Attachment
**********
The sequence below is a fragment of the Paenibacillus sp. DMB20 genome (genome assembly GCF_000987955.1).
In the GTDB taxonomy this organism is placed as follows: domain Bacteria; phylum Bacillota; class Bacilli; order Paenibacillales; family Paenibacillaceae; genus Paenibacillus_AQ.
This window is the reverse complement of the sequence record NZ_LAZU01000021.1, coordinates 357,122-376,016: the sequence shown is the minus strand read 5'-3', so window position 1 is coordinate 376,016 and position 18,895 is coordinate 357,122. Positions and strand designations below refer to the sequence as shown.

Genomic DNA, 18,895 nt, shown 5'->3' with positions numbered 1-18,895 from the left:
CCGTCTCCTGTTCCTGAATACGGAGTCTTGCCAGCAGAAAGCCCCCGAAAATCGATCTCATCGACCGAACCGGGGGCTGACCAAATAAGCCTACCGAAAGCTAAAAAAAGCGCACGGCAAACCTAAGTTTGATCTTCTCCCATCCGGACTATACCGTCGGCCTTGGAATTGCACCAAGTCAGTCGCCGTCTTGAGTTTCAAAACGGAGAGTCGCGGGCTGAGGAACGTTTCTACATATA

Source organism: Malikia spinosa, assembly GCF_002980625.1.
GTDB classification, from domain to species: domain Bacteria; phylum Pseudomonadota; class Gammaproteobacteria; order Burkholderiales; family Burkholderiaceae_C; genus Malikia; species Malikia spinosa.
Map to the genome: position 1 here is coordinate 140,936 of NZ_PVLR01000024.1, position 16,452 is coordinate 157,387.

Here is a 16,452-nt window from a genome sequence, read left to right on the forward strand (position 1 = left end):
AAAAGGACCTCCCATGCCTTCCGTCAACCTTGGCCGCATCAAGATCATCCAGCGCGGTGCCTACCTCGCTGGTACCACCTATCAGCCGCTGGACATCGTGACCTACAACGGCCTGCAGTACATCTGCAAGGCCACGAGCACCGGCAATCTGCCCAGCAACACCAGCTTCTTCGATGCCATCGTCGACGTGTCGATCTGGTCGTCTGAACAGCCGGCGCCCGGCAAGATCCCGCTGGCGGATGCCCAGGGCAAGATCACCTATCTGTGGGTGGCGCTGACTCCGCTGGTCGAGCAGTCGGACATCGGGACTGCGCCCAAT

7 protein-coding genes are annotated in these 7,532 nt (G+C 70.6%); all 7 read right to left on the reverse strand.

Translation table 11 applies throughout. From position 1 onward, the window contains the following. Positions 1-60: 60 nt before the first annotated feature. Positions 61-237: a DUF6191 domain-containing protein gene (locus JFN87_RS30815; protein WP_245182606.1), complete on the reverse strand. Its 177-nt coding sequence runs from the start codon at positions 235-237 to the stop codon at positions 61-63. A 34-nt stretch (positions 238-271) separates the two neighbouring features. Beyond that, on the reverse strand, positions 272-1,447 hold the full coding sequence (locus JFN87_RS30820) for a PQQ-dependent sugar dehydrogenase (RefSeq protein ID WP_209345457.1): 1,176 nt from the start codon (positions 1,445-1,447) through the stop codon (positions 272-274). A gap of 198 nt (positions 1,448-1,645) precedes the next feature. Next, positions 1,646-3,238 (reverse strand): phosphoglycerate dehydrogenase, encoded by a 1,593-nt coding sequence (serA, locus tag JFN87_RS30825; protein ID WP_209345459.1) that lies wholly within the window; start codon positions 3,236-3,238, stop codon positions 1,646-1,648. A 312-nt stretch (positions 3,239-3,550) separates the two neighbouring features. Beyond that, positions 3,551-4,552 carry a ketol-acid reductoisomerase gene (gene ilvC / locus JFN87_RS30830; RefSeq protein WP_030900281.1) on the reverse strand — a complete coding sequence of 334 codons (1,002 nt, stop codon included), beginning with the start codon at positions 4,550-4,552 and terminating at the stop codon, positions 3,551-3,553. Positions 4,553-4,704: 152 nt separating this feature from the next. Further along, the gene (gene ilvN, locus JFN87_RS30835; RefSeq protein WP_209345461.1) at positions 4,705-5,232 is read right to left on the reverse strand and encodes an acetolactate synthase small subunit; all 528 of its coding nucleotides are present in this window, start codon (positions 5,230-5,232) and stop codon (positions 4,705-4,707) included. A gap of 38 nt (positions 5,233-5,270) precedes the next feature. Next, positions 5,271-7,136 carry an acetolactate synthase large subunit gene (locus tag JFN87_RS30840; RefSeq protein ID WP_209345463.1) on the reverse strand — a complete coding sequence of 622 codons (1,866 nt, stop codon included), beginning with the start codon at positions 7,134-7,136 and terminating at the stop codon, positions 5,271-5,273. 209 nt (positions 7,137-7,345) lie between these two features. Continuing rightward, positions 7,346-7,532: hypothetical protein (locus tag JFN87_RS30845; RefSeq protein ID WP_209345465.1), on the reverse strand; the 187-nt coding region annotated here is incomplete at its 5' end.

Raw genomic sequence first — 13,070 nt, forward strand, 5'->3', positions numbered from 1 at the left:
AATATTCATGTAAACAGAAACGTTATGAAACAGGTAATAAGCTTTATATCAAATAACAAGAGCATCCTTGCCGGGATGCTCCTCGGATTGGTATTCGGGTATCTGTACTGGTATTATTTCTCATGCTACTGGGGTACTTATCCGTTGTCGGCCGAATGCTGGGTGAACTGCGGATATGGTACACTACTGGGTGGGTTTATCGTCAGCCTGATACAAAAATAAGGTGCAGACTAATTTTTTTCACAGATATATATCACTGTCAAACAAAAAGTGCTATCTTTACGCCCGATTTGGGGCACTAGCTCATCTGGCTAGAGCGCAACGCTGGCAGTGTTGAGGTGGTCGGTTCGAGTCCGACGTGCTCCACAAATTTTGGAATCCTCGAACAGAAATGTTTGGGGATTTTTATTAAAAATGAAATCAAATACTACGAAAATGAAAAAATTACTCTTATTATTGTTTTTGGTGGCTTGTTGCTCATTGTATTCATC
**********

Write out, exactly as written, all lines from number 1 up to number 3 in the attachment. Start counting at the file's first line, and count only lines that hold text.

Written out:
The sequence below is a fragment of the Paenibacillus sp. DMB20 genome (genome assembly GCF_000987955.1).
In the GTDB taxonomy this organism is placed as follows: domain Bacteria; phylum Bacillota; class Bacilli; order Paenibacillales; family Paenibacillaceae; genus Paenibacillus_AQ.
This window is the reverse complement of the sequence record NZ_LAZU01000021.1, coordinates 357,122-376,016: the sequence shown is the minus strand read 5'-3', so window position 1 is coordinate 376,016 and position 18,895 is coordinate 357,122. Positions and strand designations below refer to the sequence as shown.